said, the clause merely meant this, that these places should not be opened until "one hour after sunrise," and not keep open later than 10 o'clock at night at the discretion of the justices. The hon. and learned Member for the County of Limerick objected to that discretion, but he (the Attorney General for Ireland) thought it was unreasonable to suppose a body of gentlemen in their position would use that discretion badly. If they did, they must be very unfit for the offices they held.

thought the subject ought to be cleared up, and he should be glad to hear from the Attorney General for Ireland an assurance as to the cases to which the the clause was intended to apply. If they did not have that assurance, he thought the clause ought to be postponed.

stated that the clause was intended to apply to fairs and agricultural meetings, which might be held at places not licensed, and he could not see any inconvenience in allowing the powers.

supported the Amendment, and said that there was no question as to the capability of the magistrates to regulate the period during which the booths should be open. There was not any doubt of their fitness, but magistrates were not anxious to have such a discretion. Besides, there was not any reason why the House should not now decide that 8 o'clock was quite late enough to allow drinking on race courses. The sooner people were induced to go home the better; and certainly, so far as Ireland was concerned, order and tranquility could be much better kept at races if the people were sent off the course as soon as possible after the sport was over. There could be no second opinion about the matter, and if the Amendment was accepted the duties of the police would be very much lessened.

Question put, "That the word 'ten' stand part of the Clause."

The Committee divided:—Ayes 106; Noes 54: Majority 52.

Clause, as amended, agreed to.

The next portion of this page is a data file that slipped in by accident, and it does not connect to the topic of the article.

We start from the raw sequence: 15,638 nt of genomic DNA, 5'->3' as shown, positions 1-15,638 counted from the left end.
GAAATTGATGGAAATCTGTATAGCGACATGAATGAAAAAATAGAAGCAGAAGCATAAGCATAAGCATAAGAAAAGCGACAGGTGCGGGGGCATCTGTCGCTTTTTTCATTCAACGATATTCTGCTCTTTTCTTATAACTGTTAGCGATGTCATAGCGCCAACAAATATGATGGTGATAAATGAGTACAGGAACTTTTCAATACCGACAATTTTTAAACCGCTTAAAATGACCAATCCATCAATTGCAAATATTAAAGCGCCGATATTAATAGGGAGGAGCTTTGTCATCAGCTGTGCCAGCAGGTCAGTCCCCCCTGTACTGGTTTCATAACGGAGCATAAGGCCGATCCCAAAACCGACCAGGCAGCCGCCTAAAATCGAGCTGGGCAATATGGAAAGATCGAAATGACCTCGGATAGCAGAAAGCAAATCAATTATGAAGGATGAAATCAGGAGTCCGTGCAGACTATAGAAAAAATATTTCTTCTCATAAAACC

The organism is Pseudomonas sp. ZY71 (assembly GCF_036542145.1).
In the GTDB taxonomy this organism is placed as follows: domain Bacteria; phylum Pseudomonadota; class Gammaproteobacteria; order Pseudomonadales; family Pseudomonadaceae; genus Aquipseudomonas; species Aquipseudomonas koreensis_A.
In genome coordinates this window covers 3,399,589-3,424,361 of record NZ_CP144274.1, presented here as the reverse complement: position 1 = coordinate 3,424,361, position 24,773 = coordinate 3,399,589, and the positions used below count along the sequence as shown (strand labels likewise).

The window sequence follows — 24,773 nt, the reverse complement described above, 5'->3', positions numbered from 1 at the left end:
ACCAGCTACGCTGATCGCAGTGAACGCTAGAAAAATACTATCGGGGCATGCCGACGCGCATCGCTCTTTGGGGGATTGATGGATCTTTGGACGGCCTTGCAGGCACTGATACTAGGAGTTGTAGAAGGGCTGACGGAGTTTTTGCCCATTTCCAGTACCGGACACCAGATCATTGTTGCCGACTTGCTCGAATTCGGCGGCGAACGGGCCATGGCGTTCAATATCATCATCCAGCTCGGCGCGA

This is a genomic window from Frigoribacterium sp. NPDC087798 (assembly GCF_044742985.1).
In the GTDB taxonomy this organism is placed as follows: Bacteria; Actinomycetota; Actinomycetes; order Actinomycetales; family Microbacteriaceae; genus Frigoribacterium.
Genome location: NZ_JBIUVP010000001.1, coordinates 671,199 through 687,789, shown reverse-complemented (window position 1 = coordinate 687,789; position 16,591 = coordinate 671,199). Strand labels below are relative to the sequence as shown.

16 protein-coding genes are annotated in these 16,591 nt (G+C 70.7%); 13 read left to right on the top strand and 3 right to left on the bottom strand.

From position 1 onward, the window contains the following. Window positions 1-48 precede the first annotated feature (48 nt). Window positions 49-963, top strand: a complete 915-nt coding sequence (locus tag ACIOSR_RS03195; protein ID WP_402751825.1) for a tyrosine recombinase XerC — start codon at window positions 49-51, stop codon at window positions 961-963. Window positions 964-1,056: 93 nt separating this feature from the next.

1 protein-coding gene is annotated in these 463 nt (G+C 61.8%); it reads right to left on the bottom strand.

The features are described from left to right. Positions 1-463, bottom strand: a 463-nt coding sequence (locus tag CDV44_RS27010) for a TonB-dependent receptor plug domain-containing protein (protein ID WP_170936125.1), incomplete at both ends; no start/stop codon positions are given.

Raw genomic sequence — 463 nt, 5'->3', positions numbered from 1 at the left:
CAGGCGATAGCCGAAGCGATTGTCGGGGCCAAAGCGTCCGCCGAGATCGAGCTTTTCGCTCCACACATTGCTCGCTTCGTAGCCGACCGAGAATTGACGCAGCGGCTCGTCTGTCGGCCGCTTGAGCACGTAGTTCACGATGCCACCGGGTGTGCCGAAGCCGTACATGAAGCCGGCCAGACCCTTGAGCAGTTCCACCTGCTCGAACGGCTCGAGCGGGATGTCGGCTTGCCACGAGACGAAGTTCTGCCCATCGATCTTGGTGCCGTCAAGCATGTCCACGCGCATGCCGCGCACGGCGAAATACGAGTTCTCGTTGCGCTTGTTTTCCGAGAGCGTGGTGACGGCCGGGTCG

Clauses 6 to 9, inclusive, agreed to.

Clause 10 (Exemption from closing in respect of markets, fairs, and certain trades).

, in moving, as an Amendment, in page 4, line 16, to omit the words "(one of such justices being a resident magistrate)," said, that if the words were retained in the clause, it would be making an invidious distinction between the ordinary country and borough magistrates and the stipendiary magistrates, who were the paid officers of the Government. Besides, be wished to strike a blow at the spirit of centralization, which was placing the management of all country affairs in the bands of the officials in Dublin Castle.

said, he warmly supported the Amendment of his hon. and learned Friend; but it was because he proposed to himself a very different object in carrying it than that put forward by him. It was known the stipendiary magistrates could not be ubiquitous. In the West Riding of Cork County one stipendiary magistrate was supposed to attend ten Courts of petty session, and of these he was only able to attend four, and that only once a fortnight.

said, he had no wish to make any invidious distinction between the country gentlemen and the resident magistrates, and he would therefore agree to the Amendment.

Amendment agreed to.

Words struck out accordingly.